'Mental make-up will make huge difference' - Ramesh Powar on lack of practice

Mithali Raj adds "it's nice to go in without the baggage" as India Women seek exposure in tour of England

Annesha Ghosh
Annesha Ghosh
India Women kick off a busy year ahead with a seven-match tour of England. It starts with a one-off Test from June 16, their first game in the longest format in almost seven years. Ahead of the team's departure for the UK, Test and ODI captain Mithali Raj and newly reappointed head coach Ramesh Powar spoke about India's preparedness for the tour, workload management of key players, and much else. Here are excerpts from the pre-departure press conference.
Ten out of the 18-member Test squad haven't played a Test before. India play two Tests away this year. Could blooding first-timers in the longest format away from home be a challenge?
Raj: It's good to have Tests, whether it's at home or away. If there's continuity, it's great because it helps the player as well. Sometimes it's nice to go in without the baggage; you just go and play it, enjoy the atmosphere and it's good to have girls who have played for the first time and girls who've played in the past share their experiences of how it was way back in 2014. But I guess having two back-to-back Test matches, I mean to say touring England and Australia, can give a lot of exposure to the current lot. And If that can be carried forward in the coming years, it will be great for the sport.
Powar: I think it's a great start. As head coach, obviously, I want more Test games all over the world. We have to look at it in a different way. It's just a start; let's take it step by step. Don't push the girls into a zone where you're demanding too many things in Test cricket. It's a new format [for them] that has not been played consistently over the last ten years, so let's wait and watch how they react. We might get surprises. They will perform better [if] given the opportunity.
India have only played one full series - at home against South Africa in March - since the T20 World Cup last year. How will quarantines in Mumbai [before departure] and Southampton [upon arrival] affect the team's pre-series preparations?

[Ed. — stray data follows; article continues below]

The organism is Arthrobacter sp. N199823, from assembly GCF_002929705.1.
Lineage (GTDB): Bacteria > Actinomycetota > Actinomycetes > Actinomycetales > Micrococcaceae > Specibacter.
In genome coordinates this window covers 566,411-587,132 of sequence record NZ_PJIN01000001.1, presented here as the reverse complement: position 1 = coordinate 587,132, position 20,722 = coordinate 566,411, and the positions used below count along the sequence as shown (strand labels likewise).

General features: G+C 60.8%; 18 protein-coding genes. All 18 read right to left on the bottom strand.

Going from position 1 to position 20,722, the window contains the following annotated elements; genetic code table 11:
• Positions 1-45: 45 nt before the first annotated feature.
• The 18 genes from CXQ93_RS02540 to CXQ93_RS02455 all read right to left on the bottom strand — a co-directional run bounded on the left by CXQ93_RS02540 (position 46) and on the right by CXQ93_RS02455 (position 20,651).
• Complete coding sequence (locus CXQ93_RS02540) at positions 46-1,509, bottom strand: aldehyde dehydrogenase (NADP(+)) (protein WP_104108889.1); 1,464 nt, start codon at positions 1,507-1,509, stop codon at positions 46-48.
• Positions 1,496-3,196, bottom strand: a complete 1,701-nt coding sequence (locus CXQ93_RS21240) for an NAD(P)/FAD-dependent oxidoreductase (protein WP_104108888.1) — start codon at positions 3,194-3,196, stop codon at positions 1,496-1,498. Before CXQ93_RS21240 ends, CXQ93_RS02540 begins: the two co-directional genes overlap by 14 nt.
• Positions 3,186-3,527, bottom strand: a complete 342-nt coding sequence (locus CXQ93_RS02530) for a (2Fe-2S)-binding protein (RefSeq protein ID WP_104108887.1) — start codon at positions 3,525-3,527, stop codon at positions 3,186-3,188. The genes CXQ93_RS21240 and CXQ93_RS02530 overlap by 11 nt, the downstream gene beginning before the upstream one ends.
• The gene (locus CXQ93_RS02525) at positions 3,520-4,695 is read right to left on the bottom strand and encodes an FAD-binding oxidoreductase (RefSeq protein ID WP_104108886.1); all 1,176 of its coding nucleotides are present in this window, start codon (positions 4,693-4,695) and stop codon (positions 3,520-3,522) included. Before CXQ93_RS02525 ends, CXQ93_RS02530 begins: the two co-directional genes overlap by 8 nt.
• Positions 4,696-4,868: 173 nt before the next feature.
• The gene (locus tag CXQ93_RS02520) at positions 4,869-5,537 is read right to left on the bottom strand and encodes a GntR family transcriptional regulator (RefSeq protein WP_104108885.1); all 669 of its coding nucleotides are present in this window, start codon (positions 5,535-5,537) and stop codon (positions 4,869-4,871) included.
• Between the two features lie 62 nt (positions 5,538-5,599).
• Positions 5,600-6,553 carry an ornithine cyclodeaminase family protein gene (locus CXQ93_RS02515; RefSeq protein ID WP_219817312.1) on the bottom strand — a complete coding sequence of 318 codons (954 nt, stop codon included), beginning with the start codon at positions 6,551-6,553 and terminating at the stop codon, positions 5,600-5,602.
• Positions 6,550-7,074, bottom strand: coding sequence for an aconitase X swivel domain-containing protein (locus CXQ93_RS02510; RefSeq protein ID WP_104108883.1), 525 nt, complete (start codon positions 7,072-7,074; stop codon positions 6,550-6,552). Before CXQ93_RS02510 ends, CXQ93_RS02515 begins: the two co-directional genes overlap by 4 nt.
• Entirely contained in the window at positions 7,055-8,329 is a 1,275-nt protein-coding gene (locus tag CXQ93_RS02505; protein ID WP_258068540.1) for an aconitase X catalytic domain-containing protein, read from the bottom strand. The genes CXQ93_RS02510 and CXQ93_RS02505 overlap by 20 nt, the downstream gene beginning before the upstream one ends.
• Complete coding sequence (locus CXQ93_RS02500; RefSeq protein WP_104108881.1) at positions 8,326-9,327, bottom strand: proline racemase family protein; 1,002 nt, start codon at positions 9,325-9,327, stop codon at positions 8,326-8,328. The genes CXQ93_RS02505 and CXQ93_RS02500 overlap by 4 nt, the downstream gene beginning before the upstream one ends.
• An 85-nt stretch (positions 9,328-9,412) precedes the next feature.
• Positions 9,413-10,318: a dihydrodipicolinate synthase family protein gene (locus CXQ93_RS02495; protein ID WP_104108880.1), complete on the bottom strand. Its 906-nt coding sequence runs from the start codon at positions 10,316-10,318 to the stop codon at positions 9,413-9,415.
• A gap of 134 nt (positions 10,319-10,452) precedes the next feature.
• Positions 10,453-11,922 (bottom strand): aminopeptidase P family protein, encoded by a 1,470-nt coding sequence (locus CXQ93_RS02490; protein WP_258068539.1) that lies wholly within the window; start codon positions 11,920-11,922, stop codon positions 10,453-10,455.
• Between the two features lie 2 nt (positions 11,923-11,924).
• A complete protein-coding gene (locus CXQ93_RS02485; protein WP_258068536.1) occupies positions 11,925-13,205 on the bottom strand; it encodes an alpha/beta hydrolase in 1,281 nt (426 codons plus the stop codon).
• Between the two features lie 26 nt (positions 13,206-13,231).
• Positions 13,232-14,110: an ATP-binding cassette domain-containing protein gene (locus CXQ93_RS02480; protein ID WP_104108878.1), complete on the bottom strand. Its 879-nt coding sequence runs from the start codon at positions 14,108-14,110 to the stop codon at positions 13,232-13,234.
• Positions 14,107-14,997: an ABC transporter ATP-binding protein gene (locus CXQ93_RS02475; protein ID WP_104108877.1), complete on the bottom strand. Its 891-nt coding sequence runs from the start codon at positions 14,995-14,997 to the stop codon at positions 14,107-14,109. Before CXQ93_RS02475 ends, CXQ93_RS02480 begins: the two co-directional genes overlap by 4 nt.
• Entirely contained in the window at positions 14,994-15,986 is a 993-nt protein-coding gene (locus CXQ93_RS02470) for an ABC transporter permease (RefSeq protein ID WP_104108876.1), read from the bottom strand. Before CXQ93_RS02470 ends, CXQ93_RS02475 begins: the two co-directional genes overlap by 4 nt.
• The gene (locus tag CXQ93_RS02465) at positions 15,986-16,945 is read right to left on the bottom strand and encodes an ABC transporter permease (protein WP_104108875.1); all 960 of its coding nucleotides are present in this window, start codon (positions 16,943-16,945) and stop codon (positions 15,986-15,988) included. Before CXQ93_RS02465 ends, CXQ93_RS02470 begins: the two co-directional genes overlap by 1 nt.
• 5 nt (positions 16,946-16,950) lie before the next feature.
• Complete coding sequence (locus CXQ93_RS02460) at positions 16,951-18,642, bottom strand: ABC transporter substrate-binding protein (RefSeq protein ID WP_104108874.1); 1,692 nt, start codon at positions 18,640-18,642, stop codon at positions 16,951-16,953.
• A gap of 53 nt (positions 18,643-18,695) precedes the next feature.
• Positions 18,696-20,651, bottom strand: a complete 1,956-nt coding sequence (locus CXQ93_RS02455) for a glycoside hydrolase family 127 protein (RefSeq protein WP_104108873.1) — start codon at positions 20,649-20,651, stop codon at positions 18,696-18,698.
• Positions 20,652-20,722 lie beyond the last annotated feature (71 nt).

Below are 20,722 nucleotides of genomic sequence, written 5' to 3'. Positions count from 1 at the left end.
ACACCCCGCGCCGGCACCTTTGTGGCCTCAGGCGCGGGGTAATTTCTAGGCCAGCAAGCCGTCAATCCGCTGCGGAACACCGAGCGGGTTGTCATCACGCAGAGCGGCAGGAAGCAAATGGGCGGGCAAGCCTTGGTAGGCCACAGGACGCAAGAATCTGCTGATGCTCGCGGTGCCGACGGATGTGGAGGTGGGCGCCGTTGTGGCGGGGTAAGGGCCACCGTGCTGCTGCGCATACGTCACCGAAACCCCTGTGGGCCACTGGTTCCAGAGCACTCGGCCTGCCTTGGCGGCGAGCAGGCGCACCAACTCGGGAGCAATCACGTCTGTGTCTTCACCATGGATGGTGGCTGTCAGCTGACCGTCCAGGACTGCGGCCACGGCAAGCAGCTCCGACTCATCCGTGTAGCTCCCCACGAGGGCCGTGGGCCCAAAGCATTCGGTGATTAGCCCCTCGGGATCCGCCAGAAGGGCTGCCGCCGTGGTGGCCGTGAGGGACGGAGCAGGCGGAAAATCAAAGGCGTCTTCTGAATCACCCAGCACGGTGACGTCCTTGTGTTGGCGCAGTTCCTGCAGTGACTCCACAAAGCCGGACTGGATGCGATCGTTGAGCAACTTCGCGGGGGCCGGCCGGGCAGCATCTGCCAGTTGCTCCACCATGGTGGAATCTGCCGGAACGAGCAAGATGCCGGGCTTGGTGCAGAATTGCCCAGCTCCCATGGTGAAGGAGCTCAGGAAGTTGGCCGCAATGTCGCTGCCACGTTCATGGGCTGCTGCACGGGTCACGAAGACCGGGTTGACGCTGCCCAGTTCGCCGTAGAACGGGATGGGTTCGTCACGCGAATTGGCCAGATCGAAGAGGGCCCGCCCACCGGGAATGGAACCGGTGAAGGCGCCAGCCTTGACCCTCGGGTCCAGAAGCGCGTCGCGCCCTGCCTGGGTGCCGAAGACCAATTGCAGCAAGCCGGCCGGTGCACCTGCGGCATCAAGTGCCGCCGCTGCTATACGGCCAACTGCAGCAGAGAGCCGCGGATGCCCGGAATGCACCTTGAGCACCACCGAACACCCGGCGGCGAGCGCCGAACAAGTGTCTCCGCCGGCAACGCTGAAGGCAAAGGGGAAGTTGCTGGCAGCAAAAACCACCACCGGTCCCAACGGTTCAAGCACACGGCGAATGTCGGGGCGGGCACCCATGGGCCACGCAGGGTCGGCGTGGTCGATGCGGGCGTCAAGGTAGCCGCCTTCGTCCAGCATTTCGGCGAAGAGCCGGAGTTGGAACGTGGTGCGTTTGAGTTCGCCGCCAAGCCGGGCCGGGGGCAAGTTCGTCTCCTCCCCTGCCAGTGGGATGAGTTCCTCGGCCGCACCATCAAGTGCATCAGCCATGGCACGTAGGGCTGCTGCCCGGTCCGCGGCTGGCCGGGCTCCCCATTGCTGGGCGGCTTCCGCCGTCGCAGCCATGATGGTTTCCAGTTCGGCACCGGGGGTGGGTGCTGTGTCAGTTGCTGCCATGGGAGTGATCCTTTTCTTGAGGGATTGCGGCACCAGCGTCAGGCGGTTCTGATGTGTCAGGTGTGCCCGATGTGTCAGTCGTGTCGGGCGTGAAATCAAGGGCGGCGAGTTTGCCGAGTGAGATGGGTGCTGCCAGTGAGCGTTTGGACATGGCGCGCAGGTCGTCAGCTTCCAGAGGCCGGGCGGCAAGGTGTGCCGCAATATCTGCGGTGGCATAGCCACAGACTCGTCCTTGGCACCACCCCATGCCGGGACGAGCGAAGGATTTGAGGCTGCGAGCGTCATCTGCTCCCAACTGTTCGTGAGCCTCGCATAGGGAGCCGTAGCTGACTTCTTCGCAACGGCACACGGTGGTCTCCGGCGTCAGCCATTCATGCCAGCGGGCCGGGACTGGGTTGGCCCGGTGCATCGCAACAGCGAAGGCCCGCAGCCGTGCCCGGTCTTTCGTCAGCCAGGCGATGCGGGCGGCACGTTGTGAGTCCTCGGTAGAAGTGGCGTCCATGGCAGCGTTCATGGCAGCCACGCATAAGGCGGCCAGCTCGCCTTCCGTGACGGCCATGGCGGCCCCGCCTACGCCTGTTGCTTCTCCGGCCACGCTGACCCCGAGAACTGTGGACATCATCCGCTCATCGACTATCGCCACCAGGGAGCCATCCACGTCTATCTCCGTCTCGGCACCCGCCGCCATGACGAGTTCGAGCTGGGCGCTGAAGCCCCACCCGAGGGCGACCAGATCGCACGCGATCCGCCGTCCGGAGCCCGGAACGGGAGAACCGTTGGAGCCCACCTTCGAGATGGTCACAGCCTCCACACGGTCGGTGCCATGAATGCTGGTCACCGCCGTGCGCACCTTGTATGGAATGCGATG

Powar: It's not ideal, worldwide, right now. We are trying to look at the bright side. If you look at it, women's cricketers are getting opportunities - Test cricket, ODIs and, T20Is. It's a good, long tour of 45 days, and I think, we as a team are thankful to the BCCI for putting up such a tour. It's not easy.
It's not physically possible, yes, [to prepare oneself adequately], but mental make-up will make a huge difference and I think in my last assignment we've tried that, and it paid dividends. I have done it with the Mumbai [men's] team, and we had just six sessions, and we managed to react positively to the tournament we played.
Powar on the key to adapting quickly to English conditions
Powar: There will be balls seaming around for batters as well as bowlers. I think in every part of England the conditions will be different, so we will try and adjust to that. Batsmen will, obviously, play close to the body, they will show more patience. When the sun is out, they will enjoy their batting, when the sun is down, they'll put in hard work to get over that period.
Bowlers also - if there's a lot of help, they will have to control their swing also. There are a lot of things. We'll go there and assess and we'll build on it. We can't go there with a fixed mind. The sun might be out and you may get flat tracks too. You never know.
How important is workload management of 38-year-old Jhulan Goswami, the senior-most member of the Indian attack?
Raj: It's important that she gets games because even she needs game-time in the middle but, at the same time, being the senior-most it's also important to keep her in the thick of things. If she needs rest, it's up to her completely. Knowing Jhulan, I know for a fact she wants to play every game. As a captain also I would like to have her on the field so that the young fast bowlers in the side will get a lot of help if they have her around.
Thoughts on Shafali Verma, the 17-year-old batter, who is making heads turn
Powar: It [guidance she needs in longer formats] depends on the way she handles practice sessions because we've done something great with Prithvi Shaw when we played the Vijay Hazare Trophy, so you can wait and watch. You might see a different Shafali when she [takes] the field after one and a half months.

Annesha Ghosh is a sub-editor at ESPNcricinfo. @ghosh_annesha